By Brian Messenger
---- — METHUEN — After a year of fits and starts, Mayor Stephen Zanni’s push for IT privatization is slated for a deciding vote in January.
The City Council will host a public hearing Jan. 3 featuring a presentation by Corporate IT Solutions. The mayor wants to eliminate the four-employee municipal Information Technology department and replace it with services from the private firm.
Zanni believes the city will save $485,000 over the next 4 1/2 years as a result.
The public hearing is scheduled for 6:30 p.m. at City Hall. Following the hearing, the council will have 10 days to vote on Zanni’s plan.
“I’m asking all concerned citizens to show up and give their remarks,” said Councilor Jeanne Pappalardo. “We want to hear from the public. That’s what it’s all about.”
IT privatization has become a top priority for Zanni during his first year in office. But it’s grown into a contentious issue.
“If we can save by privatizing versus in-house and it becomes more efficient, I’m going to move in that direction,” Zanni told The Eagle-Tribune in January. “If we can streamline government and make it more efficient, saving taxpayer money, that’s what I’m here for.”
The IT effort was first broached by former City Councilor Jim Hajjar during summer 2011 budget talks. At the City Council’s request, former Mayor William Manzi selected RetroFit Technologies, Inc., of Milford, to conduct an IT study.
In its report, RetroFit recommended privatization and pointed out a number of problems or shortcomings with the city’s IT services.
Zanni moved quickly on IT outsourcing after taking over for Manzi at the beginning of this year.
A City Council workshop was held Jan. 30 to discuss the IT Department. Then in February, Zanni’s proposal to hire RetroFit as a replacement for in-house IT services was rejected by councilors, who said the proposal should be put out to bid.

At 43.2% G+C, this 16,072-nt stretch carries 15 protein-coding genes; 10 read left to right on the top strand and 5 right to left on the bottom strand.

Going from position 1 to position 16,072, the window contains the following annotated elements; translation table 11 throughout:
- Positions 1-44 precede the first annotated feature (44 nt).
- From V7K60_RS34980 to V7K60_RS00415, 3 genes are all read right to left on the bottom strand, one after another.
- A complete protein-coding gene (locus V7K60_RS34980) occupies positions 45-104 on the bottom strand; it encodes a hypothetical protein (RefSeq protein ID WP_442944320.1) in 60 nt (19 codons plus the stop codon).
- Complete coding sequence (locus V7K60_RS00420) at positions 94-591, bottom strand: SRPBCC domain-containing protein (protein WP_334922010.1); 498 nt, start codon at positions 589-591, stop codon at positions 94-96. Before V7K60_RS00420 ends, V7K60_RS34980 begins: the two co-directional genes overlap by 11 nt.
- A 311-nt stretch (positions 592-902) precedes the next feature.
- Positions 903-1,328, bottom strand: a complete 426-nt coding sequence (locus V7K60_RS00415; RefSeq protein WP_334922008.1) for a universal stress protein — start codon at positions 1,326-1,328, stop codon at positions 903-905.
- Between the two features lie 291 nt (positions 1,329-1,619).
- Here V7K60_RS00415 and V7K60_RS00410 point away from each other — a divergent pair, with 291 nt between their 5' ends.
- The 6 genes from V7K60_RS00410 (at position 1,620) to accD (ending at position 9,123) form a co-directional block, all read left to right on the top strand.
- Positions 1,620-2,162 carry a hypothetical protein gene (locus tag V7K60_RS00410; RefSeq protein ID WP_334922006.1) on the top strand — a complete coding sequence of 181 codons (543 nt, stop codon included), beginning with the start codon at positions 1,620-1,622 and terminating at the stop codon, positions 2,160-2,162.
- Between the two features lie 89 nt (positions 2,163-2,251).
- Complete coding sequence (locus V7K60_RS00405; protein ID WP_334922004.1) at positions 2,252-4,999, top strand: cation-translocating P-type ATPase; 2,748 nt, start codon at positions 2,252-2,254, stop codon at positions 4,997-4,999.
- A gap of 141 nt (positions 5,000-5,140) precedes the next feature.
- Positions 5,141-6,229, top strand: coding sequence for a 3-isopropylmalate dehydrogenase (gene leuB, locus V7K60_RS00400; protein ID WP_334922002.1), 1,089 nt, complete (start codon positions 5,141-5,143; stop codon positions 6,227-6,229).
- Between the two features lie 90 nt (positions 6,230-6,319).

The mayor countered by sending out requests for private IT services to 25 firms on the state’s approved bid list. He also formed a three-member council subcommittee in March to review the responses.
The city received six responses and Zanni eventually selected Corporate IT Solutions of Norwood with the help of the subcommittee.
Zanni then presented an IT “reorganization” plan to the council on Nov. 5. It was initially believed a 7-2 vote that night killed the mayor’s plan. But Zanni contended a public hearing should have been held before the vote. That was affirmed 10 days later by City Solicitor Peter McQuillan in a confidential memo to City Council Chairwoman Jennifer Kannan.
In question was a section of the city charter titled “Reorganization Plans by Mayor.” McQuillan wrote to Kannan that disapproval of such reorganization plans “can only occur after a public hearing.”
Capping weeks of confusion, a new three-member council subcommittee was formed Dec. 3 to set up the public hearing. Members include Pappalardo, Tom Ciulla and Sean Fountain.
“It’s been a long time coming,” said Fountain. “I know a lot of us want to get this hearing going as soon as possible.”